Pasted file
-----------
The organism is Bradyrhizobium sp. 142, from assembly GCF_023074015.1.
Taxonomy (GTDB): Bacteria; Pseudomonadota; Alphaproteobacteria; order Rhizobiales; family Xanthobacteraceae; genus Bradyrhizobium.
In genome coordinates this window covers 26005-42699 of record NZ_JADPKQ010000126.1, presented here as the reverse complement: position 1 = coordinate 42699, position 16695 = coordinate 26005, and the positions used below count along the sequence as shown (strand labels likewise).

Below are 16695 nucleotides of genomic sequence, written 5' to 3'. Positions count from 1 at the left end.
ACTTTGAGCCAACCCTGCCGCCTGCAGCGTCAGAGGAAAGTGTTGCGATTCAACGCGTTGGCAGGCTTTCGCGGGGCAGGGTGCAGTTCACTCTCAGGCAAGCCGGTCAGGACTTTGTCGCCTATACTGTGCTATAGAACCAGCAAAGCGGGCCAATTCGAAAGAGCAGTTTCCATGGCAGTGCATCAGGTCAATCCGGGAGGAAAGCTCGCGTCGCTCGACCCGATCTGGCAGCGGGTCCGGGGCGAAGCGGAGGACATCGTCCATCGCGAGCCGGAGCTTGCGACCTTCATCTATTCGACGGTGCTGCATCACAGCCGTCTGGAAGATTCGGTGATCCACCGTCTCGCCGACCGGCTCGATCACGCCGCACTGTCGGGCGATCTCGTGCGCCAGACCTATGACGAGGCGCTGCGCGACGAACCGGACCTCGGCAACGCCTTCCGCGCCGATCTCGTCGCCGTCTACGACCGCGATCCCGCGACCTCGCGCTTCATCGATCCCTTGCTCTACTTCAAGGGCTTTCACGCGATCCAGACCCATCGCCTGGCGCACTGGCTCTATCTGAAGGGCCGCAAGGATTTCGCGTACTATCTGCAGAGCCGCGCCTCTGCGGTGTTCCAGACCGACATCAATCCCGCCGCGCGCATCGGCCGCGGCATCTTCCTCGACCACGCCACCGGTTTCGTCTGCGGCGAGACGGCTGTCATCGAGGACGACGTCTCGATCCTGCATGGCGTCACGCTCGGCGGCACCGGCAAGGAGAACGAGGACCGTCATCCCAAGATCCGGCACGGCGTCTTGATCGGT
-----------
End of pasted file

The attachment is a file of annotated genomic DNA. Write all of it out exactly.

The organism is Bradyrhizobium sp. 142, from assembly GCF_023074015.1.
Taxonomy (GTDB): Bacteria; Pseudomonadota; Alphaproteobacteria; order Rhizobiales; family Xanthobacteraceae; genus Bradyrhizobium.
In genome coordinates this window covers 26005-42699 of record NZ_JADPKQ010000126.1, presented here as the reverse complement: position 1 = coordinate 42699, position 16695 = coordinate 26005, and the positions used below count along the sequence as shown (strand labels likewise).

Below are 16695 nucleotides of genomic sequence, written 5' to 3'. Positions count from 1 at the left end.
ACTTTGAGCCAACCCTGCCGCCTGCAGCGTCAGAGGAAAGTGTTGCGATTCAACGCGTTGGCAGGCTTTCGCGGGGCAGGGTGCAGTTCACTCTCAGGCAAGCCGGTCAGGACTTTGTCGCCTATACTGTGCTATAGAACCAGCAAAGCGGGCCAATTCGAAAGAGCAGTTTCCATGGCAGTGCATCAGGTCAATCCGGGAGGAAAGCTCGCGTCGCTCGACCCGATCTGGCAGCGGGTCCGGGGCGAAGCGGAGGACATCGTCCATCGCGAGCCGGAGCTTGCGACCTTCATCTATTCGACGGTGCTGCATCACAGCCGTCTGGAAGATTCGGTGATCCACCGTCTCGCCGACCGGCTCGATCACGCCGCACTGTCGGGCGATCTCGTGCGCCAGACCTATGACGAGGCGCTGCGCGACGAACCGGACCTCGGCAACGCCTTCCGCGCCGATCTCGTCGCCGTCTACGACCGCGATCCCGCGACCTCGCGCTTCATCGATCCCTTGCTCTACTTCAAGGGCTTTCACGCGATCCAGACCCATCGCCTGGCGCACTGGCTCTATCTGAAGGGCCGCAAGGATTTCGCGTACTATCTGCAGAGCCGCGCCTCTGCGGTGTTCCAGACCGACATCAATCCCGCCGCGCGCATCGGCCGCGGCATCTTCCTCGACCACGCCACCGGTTTCGTCTGCGGCGAGACGGCTGTCATCGAGGACGACGTCTCGATCCTGCATGGCGTCACGCTCGGCGGCACCGGCAAGGAGAACGAGGACCGTCATCCCAAGATCCGGCACGGCGTCTTGATCGGT